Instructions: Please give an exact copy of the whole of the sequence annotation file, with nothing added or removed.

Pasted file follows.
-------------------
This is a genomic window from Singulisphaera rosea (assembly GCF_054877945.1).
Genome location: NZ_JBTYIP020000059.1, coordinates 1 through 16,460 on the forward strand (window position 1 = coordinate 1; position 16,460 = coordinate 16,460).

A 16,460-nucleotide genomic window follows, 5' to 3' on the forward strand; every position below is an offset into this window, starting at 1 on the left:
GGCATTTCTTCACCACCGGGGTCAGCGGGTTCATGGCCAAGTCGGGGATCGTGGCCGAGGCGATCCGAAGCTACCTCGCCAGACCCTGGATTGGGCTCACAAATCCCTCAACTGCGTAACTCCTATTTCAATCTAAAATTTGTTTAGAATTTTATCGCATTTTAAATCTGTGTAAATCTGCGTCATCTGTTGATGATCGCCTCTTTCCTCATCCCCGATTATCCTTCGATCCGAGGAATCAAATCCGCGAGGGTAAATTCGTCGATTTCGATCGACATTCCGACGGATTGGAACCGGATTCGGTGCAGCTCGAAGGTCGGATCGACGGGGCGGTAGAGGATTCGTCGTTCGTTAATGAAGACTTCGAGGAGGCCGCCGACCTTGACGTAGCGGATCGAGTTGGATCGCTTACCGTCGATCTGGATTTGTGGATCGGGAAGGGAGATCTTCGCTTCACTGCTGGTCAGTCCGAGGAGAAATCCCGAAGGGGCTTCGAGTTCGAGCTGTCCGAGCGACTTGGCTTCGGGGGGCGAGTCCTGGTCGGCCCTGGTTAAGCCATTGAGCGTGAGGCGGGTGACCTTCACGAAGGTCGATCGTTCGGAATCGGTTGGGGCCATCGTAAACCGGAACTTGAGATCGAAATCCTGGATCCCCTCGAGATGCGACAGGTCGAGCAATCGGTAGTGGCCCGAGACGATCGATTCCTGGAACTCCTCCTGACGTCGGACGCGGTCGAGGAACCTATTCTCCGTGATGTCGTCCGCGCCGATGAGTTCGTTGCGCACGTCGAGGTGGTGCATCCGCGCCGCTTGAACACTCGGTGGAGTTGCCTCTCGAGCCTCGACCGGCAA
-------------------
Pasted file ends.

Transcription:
This is a genomic window from Singulisphaera rosea (assembly GCF_054877945.1).
Genome location: NZ_JBTYIP020000059.1, coordinates 1 through 16,460 on the forward strand (window position 1 = coordinate 1; position 16,460 = coordinate 16,460).

A 16,460-nucleotide genomic window follows, 5' to 3' on the forward strand; every position below is an offset into this window, starting at 1 on the left:
GGCATTTCTTCACCACCGGGGTCAGCGGGTTCATGGCCAAGTCGGGGATCGTGGCCGAGGCGATCCGAAGCTACCTCGCCAGACCCTGGATTGGGCTCACAAATCCCTCAACTGCGTAACTCCTATTTCAATCTAAAATTTGTTTAGAATTTTATCGCATTTTAAATCTGTGTAAATCTGCGTCATCTGTTGATGATCGCCTCTTTCCTCATCCCCGATTATCCTTCGATCCGAGGAATCAAATCCGCGAGGGTAAATTCGTCGATTTCGATCGACATTCCGACGGATTGGAACCGGATTCGGTGCAGCTCGAAGGTCGGATCGACGGGGCGGTAGAGGATTCGTCGTTCGTTAATGAAGACTTCGAGGAGGCCGCCGACCTTGACGTAGCGGATCGAGTTGGATCGCTTACCGTCGATCTGGATTTGTGGATCGGGAAGGGAGATCTTCGCTTCACTGCTGGTCAGTCCGAGGAGAAATCCCGAAGGGGCTTCGAGTTCGAGCTGTCCGAGCGACTTGGCTTCGGGGGGCGAGTCCTGGTCGGCCCTGGTTAAGCCATTGAGCGTGAGGCGGGTGACCTTCACGAAGGTCGATCGTTCGGAATCGGTTGGGGCCATCGTAAACCGGAACTTGAGATCGAAATCCTGGATCCCCTCGAGATGCGACAGGTCGAGCAATCGGTAGTGGCCCGAGACGATCGATTCCTGGAACTCCTCCTGACGTCGGACGCGGTCGAGGAACCTATTCTCCGTGATGTCGTCCGCGCCGATGAGTTCGTTGCGCACGTCGAGGTGGTGCATCCGCGCCGCTTGAACACTCGGTGGAGTTGCCTCTCGAGCCTCGACCGGCAA